WASHINGTON, D.C. (NASA PR) —Many human spacecraft -— Mercury, Apollo, Russia’s Soyuz, and China’s Shenzhou — include tower abort systems that “pull” the crewed capsule away from a failing rocket. Although its design has proven to be reliable, it comes with inefficiencies. Rather than depending on this heritage design, NASA’s commercial crew partners are developing innovative alternative approaches that not only will allow crews to reliably escape from a launch vehicle accident, but also should prove less costly for missions to low-Earth orbit.
Previous and existing abort systems consist of independent rockets and thrusters that extend above a capsule. Used only during an emergency abort, these systems provide the thrust needed to rapidly remove a crewed capsule from the dangerous vicinity of a rocket accident and orient the capsule for a controlled descent and landing.
During a nominal ascent, once past the point where the tower is needed for a potential abort, the entire system is jettisoned and discarded since the spacecraft are not designed to carry excessive weight all the way to orbit and back to Earth. Thus, every launch requires a brand new abort tower complete with fuel, control systems, and support structure.
For some applications, this is the necessary solution because of the combination of acceleration required for the ascent profile and the spacecraft’s weight. For example, NASA’s Orion Multi-Purpose Crew Vehicle will include a tower abort system due to its higher mass for beyond Earth exploration missions. It offers the opportunity to shed mass that is not needed for the beyond Earth operations.
NASA’s CCiCAP partners, on the other hand, are able to optimize for the low Earth orbit mission. They are designing systems that share functionality with other systems on the spacecraft, and in some cases will be reusable.
Boeing’s CST-100 includes four dedicated launch abort engines (LEAs) on the aft end of the service module that work in conjunction with the nominal orbital maneuvering and attitude control thrusters.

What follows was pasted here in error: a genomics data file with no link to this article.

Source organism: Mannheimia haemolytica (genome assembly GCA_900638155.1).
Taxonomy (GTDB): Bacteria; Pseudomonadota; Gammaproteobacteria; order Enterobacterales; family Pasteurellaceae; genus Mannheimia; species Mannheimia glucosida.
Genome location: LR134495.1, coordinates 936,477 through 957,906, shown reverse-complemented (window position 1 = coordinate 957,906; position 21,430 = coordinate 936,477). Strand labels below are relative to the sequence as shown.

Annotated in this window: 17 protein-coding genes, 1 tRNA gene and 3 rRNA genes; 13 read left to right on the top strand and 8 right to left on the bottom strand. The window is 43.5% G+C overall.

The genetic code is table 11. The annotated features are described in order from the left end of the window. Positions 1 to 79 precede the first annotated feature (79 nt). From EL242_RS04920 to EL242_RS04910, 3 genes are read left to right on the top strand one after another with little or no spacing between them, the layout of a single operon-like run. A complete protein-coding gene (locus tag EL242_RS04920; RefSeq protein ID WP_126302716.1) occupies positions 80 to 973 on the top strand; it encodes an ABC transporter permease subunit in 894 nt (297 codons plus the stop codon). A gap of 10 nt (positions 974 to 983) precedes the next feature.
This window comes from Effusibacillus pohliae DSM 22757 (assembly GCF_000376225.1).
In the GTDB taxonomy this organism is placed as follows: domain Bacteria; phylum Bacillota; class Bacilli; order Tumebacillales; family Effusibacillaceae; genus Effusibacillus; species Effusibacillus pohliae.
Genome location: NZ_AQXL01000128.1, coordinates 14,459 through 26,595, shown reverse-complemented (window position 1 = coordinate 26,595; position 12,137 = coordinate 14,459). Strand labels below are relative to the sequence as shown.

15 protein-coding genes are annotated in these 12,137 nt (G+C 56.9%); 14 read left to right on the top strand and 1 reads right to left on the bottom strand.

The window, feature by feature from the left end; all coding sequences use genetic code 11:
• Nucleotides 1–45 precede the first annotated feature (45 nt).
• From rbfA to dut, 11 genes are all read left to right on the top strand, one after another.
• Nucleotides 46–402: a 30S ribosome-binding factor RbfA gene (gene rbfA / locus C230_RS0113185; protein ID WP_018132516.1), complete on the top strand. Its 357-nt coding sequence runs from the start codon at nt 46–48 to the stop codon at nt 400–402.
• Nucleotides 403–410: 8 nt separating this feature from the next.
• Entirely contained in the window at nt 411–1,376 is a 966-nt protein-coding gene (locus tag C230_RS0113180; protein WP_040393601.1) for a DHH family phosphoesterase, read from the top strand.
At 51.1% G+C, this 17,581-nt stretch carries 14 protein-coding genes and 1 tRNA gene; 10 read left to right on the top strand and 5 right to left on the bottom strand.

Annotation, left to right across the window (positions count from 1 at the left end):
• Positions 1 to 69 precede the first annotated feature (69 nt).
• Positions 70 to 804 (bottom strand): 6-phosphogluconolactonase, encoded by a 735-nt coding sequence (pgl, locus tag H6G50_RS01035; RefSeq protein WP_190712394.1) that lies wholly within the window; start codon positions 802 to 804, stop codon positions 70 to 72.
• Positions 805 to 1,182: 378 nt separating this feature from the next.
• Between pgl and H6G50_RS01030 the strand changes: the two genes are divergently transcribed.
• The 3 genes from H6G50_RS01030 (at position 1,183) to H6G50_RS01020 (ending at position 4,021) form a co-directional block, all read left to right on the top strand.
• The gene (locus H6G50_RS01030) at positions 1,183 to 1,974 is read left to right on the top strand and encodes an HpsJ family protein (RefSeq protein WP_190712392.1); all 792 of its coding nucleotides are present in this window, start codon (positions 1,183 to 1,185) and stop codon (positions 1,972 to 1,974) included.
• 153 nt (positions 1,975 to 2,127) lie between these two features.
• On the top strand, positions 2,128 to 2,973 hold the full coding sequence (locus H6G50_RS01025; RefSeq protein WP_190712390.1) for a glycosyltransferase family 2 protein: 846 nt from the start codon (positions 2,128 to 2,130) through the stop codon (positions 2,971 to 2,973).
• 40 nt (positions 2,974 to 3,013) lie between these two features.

These LEAs are based on heritage designs from the Atlas II program, and are fed by the same fuel system as the rest of the service module’s propulsion. When an abort is not performed, the unused propellant becomes available for use during other phases of the mission. By sharing functionality and fuel in this manner, the abort hardware is simplified and mass is minimized relative to the heritage tower approach.
“Our use of previously flight-proven hardware, and an optimally integrated design approach, ensures this critical CST-100 safety system will safely return the crew if required with minimal penalty to nominal mission capabilities,” said John Mulholland, Commercial Programs vice president and program manager for Boeing.
The abort system for the SpaceX crewed Dragon capsule will consist of eight “SuperDraco” engines attached to the side of the spacecraft. These engines use the same fuel and oxidizers as the Draco thrusters currently flying on the cargo Dragon, but produce greater thrust that is needed for abort escape from the Falcon 9 rocket in an emergency. If no abort occurs, the reusable engines will provide thrust to cushion Dragon’s landing. To date, the SuperDraco engines have undergone 58 hot-fire tests for a total run time of about 117 seconds.
According to SpaceX Project Manager Garrett Reisman, “The SuperDraco development and test effort is indicating that this newly designed engine will surpass our original requirements.”